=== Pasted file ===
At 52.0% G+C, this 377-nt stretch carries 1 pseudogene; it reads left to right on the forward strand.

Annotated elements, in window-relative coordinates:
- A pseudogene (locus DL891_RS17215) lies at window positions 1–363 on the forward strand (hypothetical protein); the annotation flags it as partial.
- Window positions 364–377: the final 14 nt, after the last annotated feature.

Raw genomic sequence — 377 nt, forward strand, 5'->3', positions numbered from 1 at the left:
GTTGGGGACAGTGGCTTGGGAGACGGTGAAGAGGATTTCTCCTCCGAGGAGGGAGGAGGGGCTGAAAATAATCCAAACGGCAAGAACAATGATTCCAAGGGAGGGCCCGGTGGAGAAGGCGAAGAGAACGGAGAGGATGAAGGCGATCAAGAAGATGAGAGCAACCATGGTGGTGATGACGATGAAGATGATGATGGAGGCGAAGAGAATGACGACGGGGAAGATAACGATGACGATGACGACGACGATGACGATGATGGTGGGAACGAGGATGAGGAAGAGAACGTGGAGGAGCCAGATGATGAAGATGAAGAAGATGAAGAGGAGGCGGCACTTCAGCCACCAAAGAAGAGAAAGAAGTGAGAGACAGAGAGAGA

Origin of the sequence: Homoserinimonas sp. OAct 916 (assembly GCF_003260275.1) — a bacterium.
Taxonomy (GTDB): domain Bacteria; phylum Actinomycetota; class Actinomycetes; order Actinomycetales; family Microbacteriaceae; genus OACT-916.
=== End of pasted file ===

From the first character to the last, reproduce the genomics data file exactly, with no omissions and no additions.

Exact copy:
At 52.0% G+C, this 377-nt stretch carries 1 pseudogene; it reads left to right on the forward strand.

Annotated elements, in window-relative coordinates:
- A pseudogene (locus DL891_RS17215) lies at window positions 1–363 on the forward strand (hypothetical protein); the annotation flags it as partial.
- Window positions 364–377: the final 14 nt, after the last annotated feature.

Raw genomic sequence — 377 nt, forward strand, 5'->3', positions numbered from 1 at the left:
GTTGGGGACAGTGGCTTGGGAGACGGTGAAGAGGATTTCTCCTCCGAGGAGGGAGGAGGGGCTGAAAATAATCCAAACGGCAAGAACAATGATTCCAAGGGAGGGCCCGGTGGAGAAGGCGAAGAGAACGGAGAGGATGAAGGCGATCAAGAAGATGAGAGCAACCATGGTGGTGATGACGATGAAGATGATGATGGAGGCGAAGAGAATGACGACGGGGAAGATAACGATGACGATGACGACGACGATGACGATGATGGTGGGAACGAGGATGAGGAAGAGAACGTGGAGGAGCCAGATGATGAAGATGAAGAAGATGAAGAGGAGGCGGCACTTCAGCCACCAAAGAAGAGAAAGAAGTGAGAGACAGAGAGAGA

Origin of the sequence: Homoserinimonas sp. OAct 916 (assembly GCF_003260275.1) — a bacterium.
Taxonomy (GTDB): domain Bacteria; phylum Actinomycetota; class Actinomycetes; order Actinomycetales; family Microbacteriaceae; genus OACT-916.